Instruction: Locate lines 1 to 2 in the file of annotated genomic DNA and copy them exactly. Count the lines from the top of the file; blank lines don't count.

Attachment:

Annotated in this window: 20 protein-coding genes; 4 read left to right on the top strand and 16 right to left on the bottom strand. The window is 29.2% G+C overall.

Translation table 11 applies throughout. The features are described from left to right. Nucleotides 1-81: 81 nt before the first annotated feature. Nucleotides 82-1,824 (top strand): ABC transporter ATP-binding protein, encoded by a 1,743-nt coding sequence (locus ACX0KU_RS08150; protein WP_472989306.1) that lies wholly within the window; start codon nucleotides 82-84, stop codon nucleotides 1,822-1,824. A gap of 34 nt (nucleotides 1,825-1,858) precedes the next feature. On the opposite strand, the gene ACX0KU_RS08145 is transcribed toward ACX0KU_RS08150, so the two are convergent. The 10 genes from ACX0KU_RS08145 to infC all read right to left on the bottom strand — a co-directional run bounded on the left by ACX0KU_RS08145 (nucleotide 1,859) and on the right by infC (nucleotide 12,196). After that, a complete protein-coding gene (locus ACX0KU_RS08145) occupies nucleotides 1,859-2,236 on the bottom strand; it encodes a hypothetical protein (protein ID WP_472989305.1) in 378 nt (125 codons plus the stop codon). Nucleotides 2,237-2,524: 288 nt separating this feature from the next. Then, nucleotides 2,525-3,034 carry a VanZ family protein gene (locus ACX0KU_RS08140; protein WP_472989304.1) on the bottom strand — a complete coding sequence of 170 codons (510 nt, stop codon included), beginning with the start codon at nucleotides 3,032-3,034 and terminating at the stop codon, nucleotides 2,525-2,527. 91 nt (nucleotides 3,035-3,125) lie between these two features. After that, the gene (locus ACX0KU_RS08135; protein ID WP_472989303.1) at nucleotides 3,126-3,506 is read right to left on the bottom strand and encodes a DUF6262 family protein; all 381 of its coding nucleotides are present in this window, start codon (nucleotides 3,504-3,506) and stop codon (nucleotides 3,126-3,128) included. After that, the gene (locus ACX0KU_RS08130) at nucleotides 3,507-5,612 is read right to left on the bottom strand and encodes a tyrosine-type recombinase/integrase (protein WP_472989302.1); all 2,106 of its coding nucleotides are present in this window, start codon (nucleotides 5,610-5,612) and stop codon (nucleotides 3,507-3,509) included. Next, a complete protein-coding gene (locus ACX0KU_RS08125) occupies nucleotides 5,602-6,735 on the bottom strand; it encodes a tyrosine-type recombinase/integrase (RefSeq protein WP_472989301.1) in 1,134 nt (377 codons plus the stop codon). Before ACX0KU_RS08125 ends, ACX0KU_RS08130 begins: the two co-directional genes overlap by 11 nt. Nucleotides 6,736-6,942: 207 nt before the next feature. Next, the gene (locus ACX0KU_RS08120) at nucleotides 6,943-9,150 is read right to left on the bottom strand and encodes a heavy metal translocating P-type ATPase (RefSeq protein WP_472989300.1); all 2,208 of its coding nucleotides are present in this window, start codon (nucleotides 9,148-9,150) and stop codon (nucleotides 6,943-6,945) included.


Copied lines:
Annotated in this window: 20 protein-coding genes; 4 read left to right on the top strand and 16 right to left on the bottom strand. The window is 29.2% G+C overall.

Translation table 11 applies throughout. The features are described from left to right. Nucleotides 1-81: 81 nt before the first annotated feature. Nucleotides 82-1,824 (top strand): ABC transporter ATP-binding protein, encoded by a 1,743-nt coding sequence (locus ACX0KU_RS08150; protein WP_472989306.1) that lies wholly within the window; start codon nucleotides 82-84, stop codon nucleotides 1,822-1,824. A gap of 34 nt (nucleotides 1,825-1,858) precedes the next feature. On the opposite strand, the gene ACX0KU_RS08145 is transcribed toward ACX0KU_RS08150, so the two are convergent. The 10 genes from ACX0KU_RS08145 to infC all read right to left on the bottom strand — a co-directional run bounded on the left by ACX0KU_RS08145 (nucleotide 1,859) and on the right by infC (nucleotide 12,196). After that, a complete protein-coding gene (locus ACX0KU_RS08145) occupies nucleotides 1,859-2,236 on the bottom strand; it encodes a hypothetical protein (protein ID WP_472989305.1) in 378 nt (125 codons plus the stop codon). Nucleotides 2,237-2,524: 288 nt separating this feature from the next. Then, nucleotides 2,525-3,034 carry a VanZ family protein gene (locus ACX0KU_RS08140; protein WP_472989304.1) on the bottom strand — a complete coding sequence of 170 codons (510 nt, stop codon included), beginning with the start codon at nucleotides 3,032-3,034 and terminating at the stop codon, nucleotides 2,525-2,527. 91 nt (nucleotides 3,035-3,125) lie between these two features. After that, the gene (locus ACX0KU_RS08135; protein ID WP_472989303.1) at nucleotides 3,126-3,506 is read right to left on the bottom strand and encodes a DUF6262 family protein; all 381 of its coding nucleotides are present in this window, start codon (nucleotides 3,504-3,506) and stop codon (nucleotides 3,126-3,128) included. After that, the gene (locus ACX0KU_RS08130) at nucleotides 3,507-5,612 is read right to left on the bottom strand and encodes a tyrosine-type recombinase/integrase (protein WP_472989302.1); all 2,106 of its coding nucleotides are present in this window, start codon (nucleotides 5,610-5,612) and stop codon (nucleotides 3,507-3,509) included. Next, a complete protein-coding gene (locus ACX0KU_RS08125) occupies nucleotides 5,602-6,735 on the bottom strand; it encodes a tyrosine-type recombinase/integrase (RefSeq protein WP_472989301.1) in 1,134 nt (377 codons plus the stop codon). Before ACX0KU_RS08125 ends, ACX0KU_RS08130 begins: the two co-directional genes overlap by 11 nt. Nucleotides 6,736-6,942: 207 nt before the next feature. Next, the gene (locus ACX0KU_RS08120) at nucleotides 6,943-9,150 is read right to left on the bottom strand and encodes a heavy metal translocating P-type ATPase (RefSeq protein WP_472989300.1); all 2,208 of its coding nucleotides are present in this window, start codon (nucleotides 9,148-9,150) and stop codon (nucleotides 6,943-6,945) included.